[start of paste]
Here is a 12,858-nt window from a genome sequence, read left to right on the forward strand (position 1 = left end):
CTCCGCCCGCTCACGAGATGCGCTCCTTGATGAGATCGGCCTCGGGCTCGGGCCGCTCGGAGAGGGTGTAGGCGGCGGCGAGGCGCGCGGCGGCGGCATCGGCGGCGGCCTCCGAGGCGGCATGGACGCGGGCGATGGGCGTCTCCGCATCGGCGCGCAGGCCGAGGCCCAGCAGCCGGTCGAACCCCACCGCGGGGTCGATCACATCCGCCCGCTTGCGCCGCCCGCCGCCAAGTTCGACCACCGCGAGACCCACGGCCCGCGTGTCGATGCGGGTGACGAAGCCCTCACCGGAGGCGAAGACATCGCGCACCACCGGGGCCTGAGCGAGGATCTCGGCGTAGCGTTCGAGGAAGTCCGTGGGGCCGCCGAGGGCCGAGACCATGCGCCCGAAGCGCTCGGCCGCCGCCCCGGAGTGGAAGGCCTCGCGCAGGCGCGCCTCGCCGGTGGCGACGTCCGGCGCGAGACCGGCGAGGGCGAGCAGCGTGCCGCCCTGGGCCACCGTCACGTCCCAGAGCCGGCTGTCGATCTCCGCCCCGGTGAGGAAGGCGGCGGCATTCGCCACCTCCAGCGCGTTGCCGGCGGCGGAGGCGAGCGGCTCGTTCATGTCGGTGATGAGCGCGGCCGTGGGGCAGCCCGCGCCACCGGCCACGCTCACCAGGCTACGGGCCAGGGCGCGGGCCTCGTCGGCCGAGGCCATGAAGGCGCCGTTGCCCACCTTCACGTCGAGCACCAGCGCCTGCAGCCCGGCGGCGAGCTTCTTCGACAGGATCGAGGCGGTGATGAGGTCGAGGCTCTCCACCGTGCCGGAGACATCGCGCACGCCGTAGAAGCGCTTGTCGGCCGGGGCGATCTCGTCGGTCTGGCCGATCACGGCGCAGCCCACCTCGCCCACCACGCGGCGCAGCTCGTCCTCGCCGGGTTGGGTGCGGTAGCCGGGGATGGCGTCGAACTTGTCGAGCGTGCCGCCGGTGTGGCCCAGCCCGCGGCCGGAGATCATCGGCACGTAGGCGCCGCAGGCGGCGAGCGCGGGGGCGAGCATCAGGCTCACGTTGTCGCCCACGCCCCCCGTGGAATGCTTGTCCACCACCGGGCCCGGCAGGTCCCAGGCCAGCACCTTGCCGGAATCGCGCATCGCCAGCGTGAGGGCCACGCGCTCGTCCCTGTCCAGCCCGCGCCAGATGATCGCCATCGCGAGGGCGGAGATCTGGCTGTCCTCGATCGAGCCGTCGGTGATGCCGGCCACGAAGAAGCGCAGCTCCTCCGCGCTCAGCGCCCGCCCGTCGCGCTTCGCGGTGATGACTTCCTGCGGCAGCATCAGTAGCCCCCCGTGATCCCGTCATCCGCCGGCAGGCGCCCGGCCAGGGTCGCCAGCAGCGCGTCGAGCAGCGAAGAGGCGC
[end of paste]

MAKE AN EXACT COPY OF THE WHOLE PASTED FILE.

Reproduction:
Here is a 12,858-nt window from a genome sequence, read left to right on the forward strand (position 1 = left end):
CTCCGCCCGCTCACGAGATGCGCTCCTTGATGAGATCGGCCTCGGGCTCGGGCCGCTCGGAGAGGGTGTAGGCGGCGGCGAGGCGCGCGGCGGCGGCATCGGCGGCGGCCTCCGAGGCGGCATGGACGCGGGCGATGGGCGTCTCCGCATCGGCGCGCAGGCCGAGGCCCAGCAGCCGGTCGAACCCCACCGCGGGGTCGATCACATCCGCCCGCTTGCGCCGCCCGCCGCCAAGTTCGACCACCGCGAGACCCACGGCCCGCGTGTCGATGCGGGTGACGAAGCCCTCACCGGAGGCGAAGACATCGCGCACCACCGGGGCCTGAGCGAGGATCTCGGCGTAGCGTTCGAGGAAGTCCGTGGGGCCGCCGAGGGCCGAGACCATGCGCCCGAAGCGCTCGGCCGCCGCCCCGGAGTGGAAGGCCTCGCGCAGGCGCGCCTCGCCGGTGGCGACGTCCGGCGCGAGACCGGCGAGGGCGAGCAGCGTGCCGCCCTGGGCCACCGTCACGTCCCAGAGCCGGCTGTCGATCTCCGCCCCGGTGAGGAAGGCGGCGGCATTCGCCACCTCCAGCGCGTTGCCGGCGGCGGAGGCGAGCGGCTCGTTCATGTCGGTGATGAGCGCGGCCGTGGGGCAGCCCGCGCCACCGGCCACGCTCACCAGGCTACGGGCCAGGGCGCGGGCCTCGTCGGCCGAGGCCATGAAGGCGCCGTTGCCCACCTTCACGTCGAGCACCAGCGCCTGCAGCCCGGCGGCGAGCTTCTTCGACAGGATCGAGGCGGTGATGAGGTCGAGGCTCTCCACCGTGCCGGAGACATCGCGCACGCCGTAGAAGCGCTTGTCGGCCGGGGCGATCTCGTCGGTCTGGCCGATCACGGCGCAGCCCACCTCGCCCACCACGCGGCGCAGCTCGTCCTCGCCGGGTTGGGTGCGGTAGCCGGGGATGGCGTCGAACTTGTCGAGCGTGCCGCCGGTGTGGCCCAGCCCGCGGCCGGAGATCATCGGCACGTAGGCGCCGCAGGCGGCGAGCGCGGGGGCGAGCATCAGGCTCACGTTGTCGCCCACGCCCCCCGTGGAATGCTTGTCCACCACCGGGCCCGGCAGGTCCCAGGCCAGCACCTTGCCGGAATCGCGCATCGCCAGCGTGAGGGCCACGCGCTCGTCCCTGTCCAGCCCGCGCCAGATGATCGCCATCGCGAGGGCGGAGATCTGGCTGTCCTCGATCGAGCCGTCGGTGATGCCGGCCACGAAGAAGCGCAGCTCCTCCGCGCTCAGCGCCCGCCCGTCGCGCTTCGCGGTGATGACTTCCTGCGGCAGCATCAGTAGCCCCCCGTGATCCCGTCATCCGCCGGCAGGCGCCCGGCCAGGGTCGCCAGCAGCGCGTCGAGCAGCGAAGAGGCGC